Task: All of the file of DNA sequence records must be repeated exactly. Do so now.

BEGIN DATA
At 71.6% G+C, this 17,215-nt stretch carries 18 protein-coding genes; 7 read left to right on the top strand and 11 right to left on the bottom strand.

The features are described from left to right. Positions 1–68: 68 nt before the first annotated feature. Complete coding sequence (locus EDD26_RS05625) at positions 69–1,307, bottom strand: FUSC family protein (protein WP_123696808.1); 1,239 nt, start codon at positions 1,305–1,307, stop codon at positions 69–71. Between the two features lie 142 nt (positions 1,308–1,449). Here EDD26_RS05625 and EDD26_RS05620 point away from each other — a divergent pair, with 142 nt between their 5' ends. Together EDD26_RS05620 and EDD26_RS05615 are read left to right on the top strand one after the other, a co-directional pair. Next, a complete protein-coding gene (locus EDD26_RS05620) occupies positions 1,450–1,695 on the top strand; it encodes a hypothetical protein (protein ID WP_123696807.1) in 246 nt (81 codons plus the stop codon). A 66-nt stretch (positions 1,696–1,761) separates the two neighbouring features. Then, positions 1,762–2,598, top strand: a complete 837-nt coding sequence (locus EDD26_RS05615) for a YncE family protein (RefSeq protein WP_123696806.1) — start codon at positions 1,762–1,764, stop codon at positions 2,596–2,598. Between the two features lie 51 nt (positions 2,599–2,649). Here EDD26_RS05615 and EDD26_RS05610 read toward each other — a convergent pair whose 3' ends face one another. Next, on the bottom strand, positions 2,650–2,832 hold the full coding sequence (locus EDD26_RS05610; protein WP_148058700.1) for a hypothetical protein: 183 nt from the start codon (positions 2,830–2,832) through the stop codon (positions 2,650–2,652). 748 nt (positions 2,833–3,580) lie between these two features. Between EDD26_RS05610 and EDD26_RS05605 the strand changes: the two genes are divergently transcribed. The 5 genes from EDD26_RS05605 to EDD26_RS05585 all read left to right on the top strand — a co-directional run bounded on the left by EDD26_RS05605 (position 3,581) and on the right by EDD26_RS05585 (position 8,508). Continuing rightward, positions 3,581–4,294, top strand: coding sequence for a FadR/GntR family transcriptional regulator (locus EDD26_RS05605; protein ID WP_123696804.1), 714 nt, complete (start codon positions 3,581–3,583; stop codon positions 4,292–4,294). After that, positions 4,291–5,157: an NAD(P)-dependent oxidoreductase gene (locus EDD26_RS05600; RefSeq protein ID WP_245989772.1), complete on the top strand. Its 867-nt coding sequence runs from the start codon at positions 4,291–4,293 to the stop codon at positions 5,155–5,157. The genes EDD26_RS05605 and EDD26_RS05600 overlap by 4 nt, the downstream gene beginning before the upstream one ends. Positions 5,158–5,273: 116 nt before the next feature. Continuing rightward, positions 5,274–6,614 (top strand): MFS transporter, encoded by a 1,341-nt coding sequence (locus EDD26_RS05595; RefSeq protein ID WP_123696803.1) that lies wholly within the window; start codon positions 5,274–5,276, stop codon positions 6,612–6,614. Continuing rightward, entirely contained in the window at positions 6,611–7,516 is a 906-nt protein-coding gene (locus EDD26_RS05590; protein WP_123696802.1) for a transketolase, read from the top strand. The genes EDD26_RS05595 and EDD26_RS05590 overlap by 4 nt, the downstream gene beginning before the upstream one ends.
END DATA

At 71.6% G+C, this 17,215-nt stretch carries 18 protein-coding genes; 7 read left to right on the top strand and 11 right to left on the bottom strand.

The features are described from left to right. Positions 1–68: 68 nt before the first annotated feature. Complete coding sequence (locus EDD26_RS05625) at positions 69–1,307, bottom strand: FUSC family protein (protein WP_123696808.1); 1,239 nt, start codon at positions 1,305–1,307, stop codon at positions 69–71. Between the two features lie 142 nt (positions 1,308–1,449). Here EDD26_RS05625 and EDD26_RS05620 point away from each other — a divergent pair, with 142 nt between their 5' ends. Together EDD26_RS05620 and EDD26_RS05615 are read left to right on the top strand one after the other, a co-directional pair. Next, a complete protein-coding gene (locus EDD26_RS05620) occupies positions 1,450–1,695 on the top strand; it encodes a hypothetical protein (protein ID WP_123696807.1) in 246 nt (81 codons plus the stop codon). A 66-nt stretch (positions 1,696–1,761) separates the two neighbouring features. Then, positions 1,762–2,598, top strand: a complete 837-nt coding sequence (locus EDD26_RS05615) for a YncE family protein (RefSeq protein WP_123696806.1) — start codon at positions 1,762–1,764, stop codon at positions 2,596–2,598. Between the two features lie 51 nt (positions 2,599–2,649). Here EDD26_RS05615 and EDD26_RS05610 read toward each other — a convergent pair whose 3' ends face one another. Next, on the bottom strand, positions 2,650–2,832 hold the full coding sequence (locus EDD26_RS05610; protein WP_148058700.1) for a hypothetical protein: 183 nt from the start codon (positions 2,830–2,832) through the stop codon (positions 2,650–2,652). 748 nt (positions 2,833–3,580) lie between these two features. Between EDD26_RS05610 and EDD26_RS05605 the strand changes: the two genes are divergently transcribed. The 5 genes from EDD26_RS05605 to EDD26_RS05585 all read left to right on the top strand — a co-directional run bounded on the left by EDD26_RS05605 (position 3,581) and on the right by EDD26_RS05585 (position 8,508). Continuing rightward, positions 3,581–4,294, top strand: coding sequence for a FadR/GntR family transcriptional regulator (locus EDD26_RS05605; protein ID WP_123696804.1), 714 nt, complete (start codon positions 3,581–3,583; stop codon positions 4,292–4,294). After that, positions 4,291–5,157: an NAD(P)-dependent oxidoreductase gene (locus EDD26_RS05600; RefSeq protein ID WP_245989772.1), complete on the top strand. Its 867-nt coding sequence runs from the start codon at positions 4,291–4,293 to the stop codon at positions 5,155–5,157. The genes EDD26_RS05605 and EDD26_RS05600 overlap by 4 nt, the downstream gene beginning before the upstream one ends. Positions 5,158–5,273: 116 nt before the next feature. Continuing rightward, positions 5,274–6,614 (top strand): MFS transporter, encoded by a 1,341-nt coding sequence (locus EDD26_RS05595; RefSeq protein ID WP_123696803.1) that lies wholly within the window; start codon positions 5,274–5,276, stop codon positions 6,612–6,614. Continuing rightward, entirely contained in the window at positions 6,611–7,516 is a 906-nt protein-coding gene (locus EDD26_RS05590; protein WP_123696802.1) for a transketolase, read from the top strand. The genes EDD26_RS05595 and EDD26_RS05590 overlap by 4 nt, the downstream gene beginning before the upstream one ends.